tains like the Alps take second rank, and rivers the third. If there is so much difficulty in carrying the food of an army that complete succesß is rarely obtained, this difficulty becomes 20 times greater when it is necessary to carry water, forage, And fuel, three things which are weighty, difficult to carry, and usually founa by armies upon tho ground they occupy. —Akaba and tho Southern Road.— Akaba, the Turkish position at the southern end of the- Egyptian frontier, is situated uniongst palm groves facing west, and has a vary pleasant appearance after the barren rock country ol Sinai. The village consists of a few mud huts built in Arab fa&hion, extremely dirty, and without any prominent house belonging to tho sheikh, such as is usually seen in Egyptian ezbehs. The population is composed of Bedouin, who do nothing all day, but there is no attempt to any bazaar or shops. The fort looks on to the sea-, and is very powerfully built, with thick walls 50ft high. It was constructed in the 16th century to protect the pilgrim route to Mecca, being the meeting-point of the roads from Palestine, Ei Arkh, and Suez. Tho water supply is wonderful, for within a few feet of tho tea one can scratch a hole 6in deep and obtain good fresh water. These holes are dug daily for about a mile along the sea front, and are used by camels and goats coming in from pasturage. The well of Tabah, which is in Egypt, is some seven mike from Akaba, ant? consists of a few d-om palms, but with no sign of habitation. It lies on the road fTom En Nueibia, the, Egyptian station, 40 miles south, and must be passed by any one wishing to proceed to Akaba or to the pass leading up to the Tih plateau. The well itself ie brackish, owing to neglect, and is never seen used by tha fishermen. But it is important a> being the only water supply between En Nueibia and Akaba. —Tho Pilgrim Route.— The pass, leading up from Akaba to the Tin, plateau is very steep and difficult for a heavily-loaded camel. The road iteelf has been well made, and is in fairly good preservation, but the" ascent of 2,uooft takes at least four hours. As soon as the top is reached tb<; broad track of tho pilgrim road is seen, extending westwards, almost dead level, and good going to within 20 miles of Suez, l'ho ground is hard, with scarcely any surface sand, eo that it would be possible to drive a motor car from one end to the other with only few interruptions where the Wady ei ArLsh crosses the road near Nakhi. Tho plateau is bounded on each side by aparallel line of low hills about six rnilce .ipart as far a-s Nakhl, and then becomes more open, stretching gradually towards the sea on the north. The main caravan route runs due west to Nakhl without touching any well, but Bi.r-et-Them-cd only lies a few hours off the track, and is generally reached after two days' march from Akaba. This well is hard to rind, as the track is much obliterated and the opening stands by. its-elf without any surrounding vegetation to indicate its presence. It is well built, and was probably not used by the pilgrims, as the supply is not sufficient for a big caravan. In summer the well is dry. Nakhl. the capita] of Sinai, is provided with immense reservoirs, which were filled on the approach of the pilgrim caravan, thus enabling thousands to get their water at one. time. The land round Nakhl is sown with barley, and maize in winter, but the crops are very poor, being only sufficient to ;>ed the 'new Baehi-Bazouks and <h-?ir wives and families. The remainder of ills journ-'V is much like ill" first part, till one descends na-t Meibeluk. wheiv> there is a. well, to Suez, whrr? lir-avy sand is first met with, ; but it is not. imnosfiibl? to that, a motor car could be driven across in 15 hours to a position commanding Sue?:.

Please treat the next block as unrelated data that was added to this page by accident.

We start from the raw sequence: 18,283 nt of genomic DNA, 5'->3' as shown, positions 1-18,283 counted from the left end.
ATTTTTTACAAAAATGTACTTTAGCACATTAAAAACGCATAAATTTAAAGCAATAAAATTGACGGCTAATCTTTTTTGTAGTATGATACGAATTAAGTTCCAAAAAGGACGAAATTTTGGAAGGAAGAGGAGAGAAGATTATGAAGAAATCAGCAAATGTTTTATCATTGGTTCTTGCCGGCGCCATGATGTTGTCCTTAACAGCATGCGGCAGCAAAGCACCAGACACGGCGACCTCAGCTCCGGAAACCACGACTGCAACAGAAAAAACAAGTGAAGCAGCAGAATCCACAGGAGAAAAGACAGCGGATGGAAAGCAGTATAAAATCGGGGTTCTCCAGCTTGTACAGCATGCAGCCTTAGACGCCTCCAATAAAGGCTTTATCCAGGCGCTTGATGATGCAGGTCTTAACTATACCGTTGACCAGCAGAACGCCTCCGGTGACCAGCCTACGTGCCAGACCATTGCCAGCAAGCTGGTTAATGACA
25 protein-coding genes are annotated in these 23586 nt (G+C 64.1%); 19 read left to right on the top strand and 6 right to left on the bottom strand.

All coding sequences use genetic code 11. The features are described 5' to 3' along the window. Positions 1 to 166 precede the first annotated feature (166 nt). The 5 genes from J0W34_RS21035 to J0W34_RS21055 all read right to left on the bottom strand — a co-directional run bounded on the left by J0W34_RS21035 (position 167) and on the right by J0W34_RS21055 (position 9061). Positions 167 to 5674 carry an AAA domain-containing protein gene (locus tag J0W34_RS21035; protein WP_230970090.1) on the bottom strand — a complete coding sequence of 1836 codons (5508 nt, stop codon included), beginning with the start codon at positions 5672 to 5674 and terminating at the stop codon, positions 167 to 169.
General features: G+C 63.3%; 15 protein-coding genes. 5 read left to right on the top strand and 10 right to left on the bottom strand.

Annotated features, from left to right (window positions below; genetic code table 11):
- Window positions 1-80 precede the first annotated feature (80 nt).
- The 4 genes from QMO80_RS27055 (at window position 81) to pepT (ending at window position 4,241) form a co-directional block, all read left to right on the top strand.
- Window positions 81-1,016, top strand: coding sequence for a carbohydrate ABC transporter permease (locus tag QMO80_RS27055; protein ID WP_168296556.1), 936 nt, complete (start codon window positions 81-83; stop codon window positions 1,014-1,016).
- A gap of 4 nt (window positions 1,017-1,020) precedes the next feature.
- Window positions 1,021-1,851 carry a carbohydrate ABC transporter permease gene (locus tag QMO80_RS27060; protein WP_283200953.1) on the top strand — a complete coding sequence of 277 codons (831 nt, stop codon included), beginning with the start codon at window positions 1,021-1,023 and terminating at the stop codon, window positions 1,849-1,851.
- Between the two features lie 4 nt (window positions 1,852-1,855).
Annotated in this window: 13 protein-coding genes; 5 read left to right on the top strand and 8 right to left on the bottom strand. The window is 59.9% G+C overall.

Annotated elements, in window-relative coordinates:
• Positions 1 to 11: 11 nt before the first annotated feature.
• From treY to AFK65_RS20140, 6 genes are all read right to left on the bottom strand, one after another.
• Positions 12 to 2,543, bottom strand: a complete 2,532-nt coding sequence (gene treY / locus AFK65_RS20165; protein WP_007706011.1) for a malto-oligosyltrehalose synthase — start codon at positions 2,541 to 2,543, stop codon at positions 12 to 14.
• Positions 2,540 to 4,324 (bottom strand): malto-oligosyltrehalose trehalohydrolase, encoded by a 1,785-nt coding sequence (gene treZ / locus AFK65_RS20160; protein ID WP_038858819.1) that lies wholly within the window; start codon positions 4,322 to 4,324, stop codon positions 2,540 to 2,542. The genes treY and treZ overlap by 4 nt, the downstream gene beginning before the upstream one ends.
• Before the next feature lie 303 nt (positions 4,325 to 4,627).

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https://paperspast.natlib.govt.nz/newspapers/ESD19150119.2.2

Bibliographic details

THE GATEWAYS OF EGYPT, Issue 15704, 19 January 1915

Word Count
1,356

THE GATEWAYS OF EGYPT Issue 15704, 19 January 1915